What is drug-induced lupus?
Drug-induced lupus is an auto-immune disease caused by certain medications. This illness is most likely to occur months or years after you begin taking certain medications, including hydralazine, procainamide, and isoniazid. It’s important to note that many people take these medications without ever developing these complications.
There are many other medications that can cause drug-induced lupus, including proton pump inhibitors, anti-thyroid medications, hypertension medications, and more.
Common signs and symptoms of drug-induced lupus
There are several types of lupus. The symptoms of drug-induced lupus are very similar to the symptoms of systemic lupus erythematosus (SLE), typically referred to as “lupus”. The most common signs and symptoms include: joint and muscle pain, fatigue, fever, malar rash, photosensitivity, weight loss, and serositis. Major organ involvement is less common in patients with drug-induced lupus than it is in patients with SLE.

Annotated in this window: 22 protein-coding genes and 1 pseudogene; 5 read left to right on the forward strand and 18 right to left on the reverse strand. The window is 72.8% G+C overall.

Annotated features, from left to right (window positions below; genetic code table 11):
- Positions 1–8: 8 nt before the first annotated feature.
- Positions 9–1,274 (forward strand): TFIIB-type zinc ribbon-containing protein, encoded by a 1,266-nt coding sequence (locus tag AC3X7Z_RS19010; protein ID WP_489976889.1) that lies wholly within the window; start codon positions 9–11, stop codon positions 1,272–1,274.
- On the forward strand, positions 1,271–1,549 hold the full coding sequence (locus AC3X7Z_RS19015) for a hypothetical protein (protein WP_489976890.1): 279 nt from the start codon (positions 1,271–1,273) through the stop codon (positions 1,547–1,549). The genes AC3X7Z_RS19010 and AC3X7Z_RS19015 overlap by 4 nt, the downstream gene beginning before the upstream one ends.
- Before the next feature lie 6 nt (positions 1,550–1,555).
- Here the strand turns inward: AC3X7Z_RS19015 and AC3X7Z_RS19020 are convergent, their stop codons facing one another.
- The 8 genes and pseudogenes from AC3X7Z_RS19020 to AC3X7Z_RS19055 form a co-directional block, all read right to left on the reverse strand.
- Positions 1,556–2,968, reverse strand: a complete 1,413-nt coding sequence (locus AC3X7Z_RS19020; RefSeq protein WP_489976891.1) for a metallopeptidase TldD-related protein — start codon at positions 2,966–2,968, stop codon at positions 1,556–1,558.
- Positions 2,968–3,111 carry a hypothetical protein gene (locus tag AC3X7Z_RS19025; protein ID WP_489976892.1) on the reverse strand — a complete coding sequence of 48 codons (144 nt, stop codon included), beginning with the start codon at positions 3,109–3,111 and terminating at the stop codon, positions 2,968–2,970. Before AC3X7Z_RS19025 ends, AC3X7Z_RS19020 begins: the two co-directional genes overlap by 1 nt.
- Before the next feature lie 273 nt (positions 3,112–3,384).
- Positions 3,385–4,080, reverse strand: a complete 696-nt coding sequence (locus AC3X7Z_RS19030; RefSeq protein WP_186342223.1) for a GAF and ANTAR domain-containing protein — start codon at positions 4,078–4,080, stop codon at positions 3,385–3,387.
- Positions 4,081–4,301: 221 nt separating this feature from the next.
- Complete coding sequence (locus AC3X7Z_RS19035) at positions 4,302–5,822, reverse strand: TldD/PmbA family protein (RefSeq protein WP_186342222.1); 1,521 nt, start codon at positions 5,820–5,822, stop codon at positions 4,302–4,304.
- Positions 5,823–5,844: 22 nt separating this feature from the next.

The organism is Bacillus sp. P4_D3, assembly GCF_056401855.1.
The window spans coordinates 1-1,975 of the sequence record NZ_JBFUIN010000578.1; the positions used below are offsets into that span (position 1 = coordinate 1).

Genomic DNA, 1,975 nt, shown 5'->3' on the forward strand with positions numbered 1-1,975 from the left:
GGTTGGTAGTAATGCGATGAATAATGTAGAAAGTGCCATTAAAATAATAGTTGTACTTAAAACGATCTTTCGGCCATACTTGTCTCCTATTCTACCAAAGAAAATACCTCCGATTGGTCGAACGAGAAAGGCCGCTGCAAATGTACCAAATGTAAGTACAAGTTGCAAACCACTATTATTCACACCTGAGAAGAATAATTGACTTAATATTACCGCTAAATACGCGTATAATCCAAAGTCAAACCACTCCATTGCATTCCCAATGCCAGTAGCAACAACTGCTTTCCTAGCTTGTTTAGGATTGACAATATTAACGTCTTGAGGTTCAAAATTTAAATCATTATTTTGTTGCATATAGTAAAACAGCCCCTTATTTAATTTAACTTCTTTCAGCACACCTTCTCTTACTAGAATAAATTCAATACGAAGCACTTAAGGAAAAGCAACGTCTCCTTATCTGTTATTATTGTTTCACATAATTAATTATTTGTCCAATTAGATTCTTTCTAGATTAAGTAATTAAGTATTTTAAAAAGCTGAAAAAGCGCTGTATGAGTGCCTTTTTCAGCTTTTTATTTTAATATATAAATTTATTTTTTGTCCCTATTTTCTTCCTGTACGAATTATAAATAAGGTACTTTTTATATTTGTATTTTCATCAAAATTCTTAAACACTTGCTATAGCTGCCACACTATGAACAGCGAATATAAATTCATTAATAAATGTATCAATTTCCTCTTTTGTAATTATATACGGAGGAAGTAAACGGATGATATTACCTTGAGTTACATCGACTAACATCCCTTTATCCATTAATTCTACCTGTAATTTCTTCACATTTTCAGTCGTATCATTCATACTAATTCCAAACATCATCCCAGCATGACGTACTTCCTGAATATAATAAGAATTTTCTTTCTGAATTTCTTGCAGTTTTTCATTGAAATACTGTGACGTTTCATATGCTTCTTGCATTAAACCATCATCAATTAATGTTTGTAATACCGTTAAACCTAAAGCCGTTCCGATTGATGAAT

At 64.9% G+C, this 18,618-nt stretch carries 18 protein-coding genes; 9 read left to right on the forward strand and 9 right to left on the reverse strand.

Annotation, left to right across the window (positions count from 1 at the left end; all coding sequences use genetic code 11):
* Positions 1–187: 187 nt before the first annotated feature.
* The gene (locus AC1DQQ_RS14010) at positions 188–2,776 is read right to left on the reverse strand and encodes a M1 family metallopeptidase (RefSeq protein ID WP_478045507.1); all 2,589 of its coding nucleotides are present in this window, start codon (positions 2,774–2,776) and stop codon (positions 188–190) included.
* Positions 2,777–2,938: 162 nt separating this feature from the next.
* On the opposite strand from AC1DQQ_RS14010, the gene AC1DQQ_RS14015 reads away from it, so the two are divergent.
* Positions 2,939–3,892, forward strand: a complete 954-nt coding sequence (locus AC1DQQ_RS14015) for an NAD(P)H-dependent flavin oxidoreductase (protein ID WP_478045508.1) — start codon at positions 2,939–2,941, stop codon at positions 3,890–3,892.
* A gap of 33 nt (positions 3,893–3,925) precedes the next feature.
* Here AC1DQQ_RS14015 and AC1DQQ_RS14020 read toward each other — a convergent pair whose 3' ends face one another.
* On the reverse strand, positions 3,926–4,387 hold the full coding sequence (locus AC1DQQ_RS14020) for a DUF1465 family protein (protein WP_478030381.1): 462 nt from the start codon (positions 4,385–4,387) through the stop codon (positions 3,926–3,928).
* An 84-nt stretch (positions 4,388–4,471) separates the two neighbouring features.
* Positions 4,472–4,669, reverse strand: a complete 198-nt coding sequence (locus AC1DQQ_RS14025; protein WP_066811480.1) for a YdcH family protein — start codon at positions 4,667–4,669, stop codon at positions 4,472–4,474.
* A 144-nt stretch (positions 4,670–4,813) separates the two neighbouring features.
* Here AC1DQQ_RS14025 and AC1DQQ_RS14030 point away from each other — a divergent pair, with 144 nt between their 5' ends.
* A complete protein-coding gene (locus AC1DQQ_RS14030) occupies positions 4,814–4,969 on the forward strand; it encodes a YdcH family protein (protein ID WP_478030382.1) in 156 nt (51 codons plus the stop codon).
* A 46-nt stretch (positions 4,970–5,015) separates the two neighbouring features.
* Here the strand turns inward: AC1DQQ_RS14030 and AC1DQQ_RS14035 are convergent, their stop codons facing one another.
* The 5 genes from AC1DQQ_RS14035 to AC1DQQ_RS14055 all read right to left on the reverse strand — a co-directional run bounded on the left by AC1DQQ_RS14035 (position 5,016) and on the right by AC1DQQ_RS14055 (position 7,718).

Who is at risk of drug-induced lupus?
Little is known about who will develop drug-induced lupus and who won’t; however, other health conditions, genetics, environment, and other drug interactions are all suspected to play a role in driving risk.
Diagnosis of drug-induced lupus
Testing for drug-induced lupus varies depending on the medical history and signs and symptoms of the patient. A physical examination along with lab tests, x-rays, and in some cases, tissue samples, can be helpful in ruling out or identifying diagnoses.
Treatment of drug-induced lupus
The primary treatment for drug-induced lupus is discontinuing the medication that caused the disease. Patients need to coordinate with their healthcare team to determine how to manage the health problem that the medication was treating as well as monitor and treat the complications of drug-induced lupus.